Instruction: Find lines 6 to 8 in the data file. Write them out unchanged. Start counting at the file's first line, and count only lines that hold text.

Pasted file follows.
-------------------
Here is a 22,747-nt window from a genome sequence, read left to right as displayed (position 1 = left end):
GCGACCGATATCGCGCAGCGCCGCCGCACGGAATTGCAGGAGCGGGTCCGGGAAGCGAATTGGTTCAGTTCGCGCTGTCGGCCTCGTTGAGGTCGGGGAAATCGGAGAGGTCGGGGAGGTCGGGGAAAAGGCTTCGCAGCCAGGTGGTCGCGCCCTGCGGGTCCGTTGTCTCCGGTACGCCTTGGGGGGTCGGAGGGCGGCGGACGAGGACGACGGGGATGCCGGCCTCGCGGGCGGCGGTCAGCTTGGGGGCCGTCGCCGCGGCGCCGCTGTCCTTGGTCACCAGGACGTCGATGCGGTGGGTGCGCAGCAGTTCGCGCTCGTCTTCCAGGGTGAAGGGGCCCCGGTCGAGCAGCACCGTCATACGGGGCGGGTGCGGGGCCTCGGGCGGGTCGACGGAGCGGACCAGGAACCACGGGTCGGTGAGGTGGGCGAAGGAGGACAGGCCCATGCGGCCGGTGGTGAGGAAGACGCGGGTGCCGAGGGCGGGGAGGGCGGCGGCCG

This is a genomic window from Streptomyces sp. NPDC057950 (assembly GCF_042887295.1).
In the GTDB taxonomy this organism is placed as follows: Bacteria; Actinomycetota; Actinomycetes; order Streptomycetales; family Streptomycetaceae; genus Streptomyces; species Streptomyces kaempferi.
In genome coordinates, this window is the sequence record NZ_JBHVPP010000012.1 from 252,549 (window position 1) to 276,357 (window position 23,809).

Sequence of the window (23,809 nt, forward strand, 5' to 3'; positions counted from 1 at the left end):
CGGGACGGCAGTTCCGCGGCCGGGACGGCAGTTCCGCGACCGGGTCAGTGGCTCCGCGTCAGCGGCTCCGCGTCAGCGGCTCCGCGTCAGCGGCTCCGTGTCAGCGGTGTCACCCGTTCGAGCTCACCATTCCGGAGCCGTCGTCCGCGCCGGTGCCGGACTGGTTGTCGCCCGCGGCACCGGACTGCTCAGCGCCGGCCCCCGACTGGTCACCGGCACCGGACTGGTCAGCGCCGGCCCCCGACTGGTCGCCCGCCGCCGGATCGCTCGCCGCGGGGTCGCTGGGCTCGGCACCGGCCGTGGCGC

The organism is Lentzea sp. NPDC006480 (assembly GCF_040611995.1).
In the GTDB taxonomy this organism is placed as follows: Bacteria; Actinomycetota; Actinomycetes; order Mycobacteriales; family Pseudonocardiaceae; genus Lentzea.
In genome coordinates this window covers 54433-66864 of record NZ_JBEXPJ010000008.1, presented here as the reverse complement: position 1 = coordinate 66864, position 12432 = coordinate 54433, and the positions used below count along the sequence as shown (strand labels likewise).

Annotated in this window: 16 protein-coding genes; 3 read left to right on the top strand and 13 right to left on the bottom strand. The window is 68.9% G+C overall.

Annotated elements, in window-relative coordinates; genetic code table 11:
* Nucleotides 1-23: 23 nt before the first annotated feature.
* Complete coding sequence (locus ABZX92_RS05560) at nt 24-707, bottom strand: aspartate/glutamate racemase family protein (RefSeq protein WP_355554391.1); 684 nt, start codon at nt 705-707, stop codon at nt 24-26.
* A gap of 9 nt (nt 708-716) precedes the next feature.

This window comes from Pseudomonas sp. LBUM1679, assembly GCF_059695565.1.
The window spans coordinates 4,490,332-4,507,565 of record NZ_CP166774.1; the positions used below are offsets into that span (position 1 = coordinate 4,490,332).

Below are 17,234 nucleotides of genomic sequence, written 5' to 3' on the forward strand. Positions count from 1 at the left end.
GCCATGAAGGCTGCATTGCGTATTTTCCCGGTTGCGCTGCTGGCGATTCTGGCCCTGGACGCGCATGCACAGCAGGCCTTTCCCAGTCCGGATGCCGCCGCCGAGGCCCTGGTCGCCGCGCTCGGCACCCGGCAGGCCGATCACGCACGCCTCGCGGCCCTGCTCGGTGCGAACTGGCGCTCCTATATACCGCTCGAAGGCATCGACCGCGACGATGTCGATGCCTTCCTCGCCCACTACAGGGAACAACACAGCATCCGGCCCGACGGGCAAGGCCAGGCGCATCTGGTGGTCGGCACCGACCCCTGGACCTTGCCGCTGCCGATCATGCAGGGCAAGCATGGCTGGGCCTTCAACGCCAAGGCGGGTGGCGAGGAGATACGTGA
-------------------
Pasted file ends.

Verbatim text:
Sequence of the window (23,809 nt, forward strand, 5' to 3'; positions counted from 1 at the left end):
CGGGACGGCAGTTCCGCGGCCGGGACGGCAGTTCCGCGACCGGGTCAGTGGCTCCGCGTCAGCGGCTCCGCGTCAGCGGCTCCGCGTCAGCGGCTCCGTGTCAGCGGTGTCACCCGTTCGAGCTCACCATTCCGGAGCCGTCGTCCGCGCCGGTGCCGGACTGGTTGTCGCCCGCGGCACCGGACTGCTCAGCGCCGGCCCCCGACTGGTCACCGGCACCGGACTGGTCAGCGCCGGCCCCCGACTGGTCGCCCGCCGCCGGATCGCTCGCCGCGGGGTCGCTGGGCTCGGCACCGGCCGTGGCGC

The organism is Lentzea sp. NPDC006480 (assembly GCF_040611995.1).